How to File Back Taxes and How to Resolve the Problem
The Internal Revenue Service (IRS) requires that you file a tax return each year that your income is greater than your standard deduction. In other words, if you are generated income or revenue you need to file a tax return with IRS. Many taxpayers do not comply with filing a return even when it is necessary. Here is how to file back taxes.
General Steps on How to File Back Taxes
Step 1: Gather Information about Income
Get the details of your income for the time you are required to present. You will need your previous W-2 and 1099(’s) for those years. You can ask the IRS for an alternative by filing an IRS Form 4852 if you are unable to get W-2 from your company and you need it.
If you deal with capital assets during the period, you also have to declare this income. However, if you aim at stopping accrued interest and fines, prior to getting a copy of your Form W-2 or 1099, you can make a payment of tax after estimating your income.
Step 2: Determine Deductions and Exemptions
Decrease your tax account with exemptions and deductions. Simply because you are filing your return overdue does not mean you will lose the deductions and exemptions you may have taken. If you aim at itemizing your deductions, you are required to get documents that will help you with that.
You can claim the standard deductions for the period if you don’t have the necessary documentation. You can also reduce your tax base with exemptions for dependents that you were eligible to claim in previous years.
Step 3: Obtain the Appropriate Tax Forms
Get the correct forms and instructions for the specific years in question. Your overdue statements must be submitted on the original tax forms. You can access tax forms from previous years by contacting the IRS. Do not make the mistake of using tax forms of current years or you may end up making the return statement again.
Step 4: Complete the Tax Forms
Fill out the necessary forms according to the instructions on those forms. Since tax laws change from year to year, it is important that you use the corresponding instructions for the fiscal year for which you file a return. Apart from the confusion, it will cause, following the wrong instructions can cause you to pay more or less the amount of taxes you owe.
Step 5: Submit Your Tax Return
Send in your tax return, and all documentation to the address indicated on the instructions. Sending your statement to the wrong address can delay the time it takes for the IRS to process it. To get results easier and faster, you can complete your previous year’s statement using a tax e-file software.
Make sure you make a copy of all the documents you send to the IRS. Documents are lost from time to time, and you may need a backup copy in case you are audited. It is important to contact a tax attorney for legal advice on how to file back taxes.
What You Should Do If You Can’t Afford To Pay the Back Taxes
If you owe taxes but cannot pay the IRS, consider filing Form 9465 (Installment Agreement Request) with your tax return to request an installment payment plan. In certain situations, the IRS cannot deny a request for installment payment if you owe less than $10,000. That said, you must pay for everything you can when you file your tax return. Even if they approve your payment request in installments, you will be charged interest and penalties for late payment of taxes that are unpaid at the due date. You can avoid notices and other IRS collection actions. A Federal Tax Debt Lien could be issued so make sure you are proactive. If you do not know how to file back taxes you should speak to our tax specialist for immediate help.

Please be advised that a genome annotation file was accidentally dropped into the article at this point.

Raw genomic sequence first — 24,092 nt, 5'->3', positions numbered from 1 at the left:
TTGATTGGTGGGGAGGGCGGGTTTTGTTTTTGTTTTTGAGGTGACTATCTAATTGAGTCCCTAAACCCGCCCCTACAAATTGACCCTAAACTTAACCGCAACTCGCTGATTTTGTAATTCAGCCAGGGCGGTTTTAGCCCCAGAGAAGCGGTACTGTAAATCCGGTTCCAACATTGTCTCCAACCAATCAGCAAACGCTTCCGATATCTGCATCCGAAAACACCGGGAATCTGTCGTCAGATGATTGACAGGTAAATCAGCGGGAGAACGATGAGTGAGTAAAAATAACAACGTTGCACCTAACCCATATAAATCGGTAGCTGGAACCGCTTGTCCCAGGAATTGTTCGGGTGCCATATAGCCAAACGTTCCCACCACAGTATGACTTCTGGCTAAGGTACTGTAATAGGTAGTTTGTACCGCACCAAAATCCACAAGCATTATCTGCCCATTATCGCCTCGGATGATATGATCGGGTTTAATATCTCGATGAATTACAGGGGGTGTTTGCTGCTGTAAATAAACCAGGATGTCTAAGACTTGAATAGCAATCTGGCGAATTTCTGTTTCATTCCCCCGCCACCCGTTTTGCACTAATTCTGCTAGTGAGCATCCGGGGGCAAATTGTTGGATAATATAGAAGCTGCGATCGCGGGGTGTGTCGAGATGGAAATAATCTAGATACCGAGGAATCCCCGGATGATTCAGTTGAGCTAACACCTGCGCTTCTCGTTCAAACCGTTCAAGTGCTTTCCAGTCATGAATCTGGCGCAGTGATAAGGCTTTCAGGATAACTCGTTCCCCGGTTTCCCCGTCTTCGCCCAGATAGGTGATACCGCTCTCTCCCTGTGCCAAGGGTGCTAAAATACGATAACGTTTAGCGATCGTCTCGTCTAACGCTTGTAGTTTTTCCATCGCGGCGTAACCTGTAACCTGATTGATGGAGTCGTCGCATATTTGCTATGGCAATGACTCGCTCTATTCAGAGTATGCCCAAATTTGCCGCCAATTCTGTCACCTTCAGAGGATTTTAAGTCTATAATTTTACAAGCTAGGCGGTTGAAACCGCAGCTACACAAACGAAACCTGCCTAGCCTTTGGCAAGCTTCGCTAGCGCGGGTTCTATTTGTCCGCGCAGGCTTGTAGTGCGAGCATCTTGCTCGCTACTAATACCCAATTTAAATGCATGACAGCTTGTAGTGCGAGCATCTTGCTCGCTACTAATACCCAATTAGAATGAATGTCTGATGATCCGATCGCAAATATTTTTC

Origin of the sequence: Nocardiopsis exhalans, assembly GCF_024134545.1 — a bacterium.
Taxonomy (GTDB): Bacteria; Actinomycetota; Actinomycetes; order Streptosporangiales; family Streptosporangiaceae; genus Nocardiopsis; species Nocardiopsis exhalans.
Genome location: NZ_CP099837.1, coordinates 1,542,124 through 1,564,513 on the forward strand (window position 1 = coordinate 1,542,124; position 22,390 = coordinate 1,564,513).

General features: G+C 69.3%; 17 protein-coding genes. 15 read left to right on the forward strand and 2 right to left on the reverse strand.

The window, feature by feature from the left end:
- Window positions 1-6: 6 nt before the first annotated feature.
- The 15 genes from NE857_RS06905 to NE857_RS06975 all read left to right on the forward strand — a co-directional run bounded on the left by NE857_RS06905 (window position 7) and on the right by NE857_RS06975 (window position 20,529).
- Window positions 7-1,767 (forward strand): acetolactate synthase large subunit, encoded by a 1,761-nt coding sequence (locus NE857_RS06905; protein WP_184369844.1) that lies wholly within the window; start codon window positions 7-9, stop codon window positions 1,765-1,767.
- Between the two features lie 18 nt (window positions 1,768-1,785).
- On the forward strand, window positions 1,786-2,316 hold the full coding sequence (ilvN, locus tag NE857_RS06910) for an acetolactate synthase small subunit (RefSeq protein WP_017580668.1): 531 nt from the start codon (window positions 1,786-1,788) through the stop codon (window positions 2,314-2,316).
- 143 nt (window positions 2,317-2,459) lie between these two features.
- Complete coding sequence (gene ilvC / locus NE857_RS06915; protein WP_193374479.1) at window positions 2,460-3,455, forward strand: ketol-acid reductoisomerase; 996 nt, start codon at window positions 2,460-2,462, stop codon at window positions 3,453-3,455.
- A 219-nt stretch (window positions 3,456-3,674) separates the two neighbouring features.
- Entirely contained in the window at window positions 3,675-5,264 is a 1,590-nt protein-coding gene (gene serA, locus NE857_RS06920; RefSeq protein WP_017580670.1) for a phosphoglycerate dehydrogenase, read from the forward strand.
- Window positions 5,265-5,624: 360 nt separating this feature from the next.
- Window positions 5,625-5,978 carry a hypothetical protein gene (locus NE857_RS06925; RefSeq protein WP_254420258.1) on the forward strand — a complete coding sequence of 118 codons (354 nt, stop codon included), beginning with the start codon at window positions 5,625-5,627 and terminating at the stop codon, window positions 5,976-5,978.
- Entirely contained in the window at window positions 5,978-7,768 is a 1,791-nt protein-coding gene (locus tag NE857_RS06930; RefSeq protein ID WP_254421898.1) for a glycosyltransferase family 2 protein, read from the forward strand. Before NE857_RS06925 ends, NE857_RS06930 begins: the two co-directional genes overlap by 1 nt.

Other Alternative for Back Tax Taxpayers
If you owe back taxes, here are a few tax debt relief programs that you can apply:
- The plan installment payment (Installment Agreement) is available for people who cannot pay their total tax debt at once. This program allows people to pay small monthly payments until they finish paying all the debt.
- Under the Fresh Start initiative, the IRS raised the limit amount of tax debts for simplified installment payment plans from $25,000 to $50,000 and extended the repayment period from five to six years. Taxpayers who owe less than $50,000 can submit their application on the IRS website and do not have to complete the Collection Information Declaration (form 433-A, form 433-B, or form 433-F ) of the IRS.
- A transaction offer (Offer in Compromise or OIC) allows taxpayers to permanently resolve their tax debt by paying less than the amount owed. The offer in transaction or OIC is an important tool to help people, but only applies in limited circumstances; this is an option that is available only to those taxpayers who have exhausted the other payment options.
- The IRS extended the offer of transaction offering to help more taxpayers with payment problems under its Fresh Start initiative. Nevertheless, the IRS is going to reject any present of this type if it considers that the taxpayer can pay his debt or using an installment payment plan or as a lump sum.
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